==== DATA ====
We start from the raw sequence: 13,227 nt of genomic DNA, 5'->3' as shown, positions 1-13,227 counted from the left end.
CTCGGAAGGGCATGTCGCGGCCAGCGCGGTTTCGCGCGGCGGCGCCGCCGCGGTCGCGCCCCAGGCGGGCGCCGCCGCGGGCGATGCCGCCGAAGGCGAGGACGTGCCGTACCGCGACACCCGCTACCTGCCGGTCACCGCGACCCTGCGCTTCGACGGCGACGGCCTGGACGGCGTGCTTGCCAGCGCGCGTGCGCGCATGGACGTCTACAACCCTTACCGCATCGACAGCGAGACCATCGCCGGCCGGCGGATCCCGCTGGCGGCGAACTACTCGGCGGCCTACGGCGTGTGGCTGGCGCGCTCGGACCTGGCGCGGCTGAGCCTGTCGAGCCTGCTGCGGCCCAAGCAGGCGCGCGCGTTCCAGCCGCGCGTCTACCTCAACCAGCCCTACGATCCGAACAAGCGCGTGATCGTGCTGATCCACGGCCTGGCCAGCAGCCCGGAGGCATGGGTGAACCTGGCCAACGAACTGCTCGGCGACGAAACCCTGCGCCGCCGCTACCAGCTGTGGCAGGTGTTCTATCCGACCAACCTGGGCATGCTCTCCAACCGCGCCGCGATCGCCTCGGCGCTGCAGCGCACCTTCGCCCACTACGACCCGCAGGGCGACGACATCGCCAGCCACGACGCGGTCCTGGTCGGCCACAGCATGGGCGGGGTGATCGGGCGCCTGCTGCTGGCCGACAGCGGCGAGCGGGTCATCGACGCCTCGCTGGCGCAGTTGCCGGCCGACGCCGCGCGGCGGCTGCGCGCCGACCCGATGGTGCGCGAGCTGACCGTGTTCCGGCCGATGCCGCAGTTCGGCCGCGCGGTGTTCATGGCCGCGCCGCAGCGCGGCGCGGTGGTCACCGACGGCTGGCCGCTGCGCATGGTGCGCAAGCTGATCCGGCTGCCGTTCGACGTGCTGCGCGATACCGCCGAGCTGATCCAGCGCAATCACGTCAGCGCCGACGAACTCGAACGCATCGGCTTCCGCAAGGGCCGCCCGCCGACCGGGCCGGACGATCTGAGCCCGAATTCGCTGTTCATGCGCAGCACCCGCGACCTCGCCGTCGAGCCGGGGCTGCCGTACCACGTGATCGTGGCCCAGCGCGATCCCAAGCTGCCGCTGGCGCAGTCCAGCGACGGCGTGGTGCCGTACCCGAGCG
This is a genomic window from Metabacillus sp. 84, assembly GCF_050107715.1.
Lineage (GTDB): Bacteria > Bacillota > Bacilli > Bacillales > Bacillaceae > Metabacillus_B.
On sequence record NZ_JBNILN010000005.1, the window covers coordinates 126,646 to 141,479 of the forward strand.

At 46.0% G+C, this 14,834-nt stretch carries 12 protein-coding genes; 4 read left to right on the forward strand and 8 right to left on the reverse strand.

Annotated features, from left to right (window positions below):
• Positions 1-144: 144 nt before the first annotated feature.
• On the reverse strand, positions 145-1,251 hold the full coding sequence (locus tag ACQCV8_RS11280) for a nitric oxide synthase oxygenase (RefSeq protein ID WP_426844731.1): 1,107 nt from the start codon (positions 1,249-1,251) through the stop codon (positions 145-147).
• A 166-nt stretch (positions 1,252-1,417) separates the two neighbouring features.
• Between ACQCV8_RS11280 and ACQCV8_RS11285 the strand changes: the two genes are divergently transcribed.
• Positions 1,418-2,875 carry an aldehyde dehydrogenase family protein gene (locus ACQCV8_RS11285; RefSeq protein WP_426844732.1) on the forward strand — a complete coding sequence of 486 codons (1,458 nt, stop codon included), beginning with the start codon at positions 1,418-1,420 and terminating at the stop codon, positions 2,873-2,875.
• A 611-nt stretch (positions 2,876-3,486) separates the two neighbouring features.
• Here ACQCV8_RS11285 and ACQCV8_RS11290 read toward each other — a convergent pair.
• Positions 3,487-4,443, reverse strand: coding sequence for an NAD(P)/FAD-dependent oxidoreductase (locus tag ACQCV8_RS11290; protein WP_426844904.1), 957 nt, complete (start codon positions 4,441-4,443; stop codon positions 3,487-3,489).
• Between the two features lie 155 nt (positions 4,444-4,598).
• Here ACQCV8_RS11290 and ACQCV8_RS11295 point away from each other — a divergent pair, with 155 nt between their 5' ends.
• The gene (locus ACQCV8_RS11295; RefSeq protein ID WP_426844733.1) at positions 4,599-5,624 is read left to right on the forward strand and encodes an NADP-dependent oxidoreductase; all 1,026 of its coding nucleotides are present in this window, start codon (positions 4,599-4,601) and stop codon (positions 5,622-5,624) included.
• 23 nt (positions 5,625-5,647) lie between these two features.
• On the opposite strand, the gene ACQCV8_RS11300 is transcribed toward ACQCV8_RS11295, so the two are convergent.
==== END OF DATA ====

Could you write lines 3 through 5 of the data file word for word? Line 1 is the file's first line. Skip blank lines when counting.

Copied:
This is a genomic window from Metabacillus sp. 84, assembly GCF_050107715.1.
Lineage (GTDB): Bacteria > Bacillota > Bacilli > Bacillales > Bacillaceae > Metabacillus_B.
On sequence record NZ_JBNILN010000005.1, the window covers coordinates 126,646 to 141,479 of the forward strand.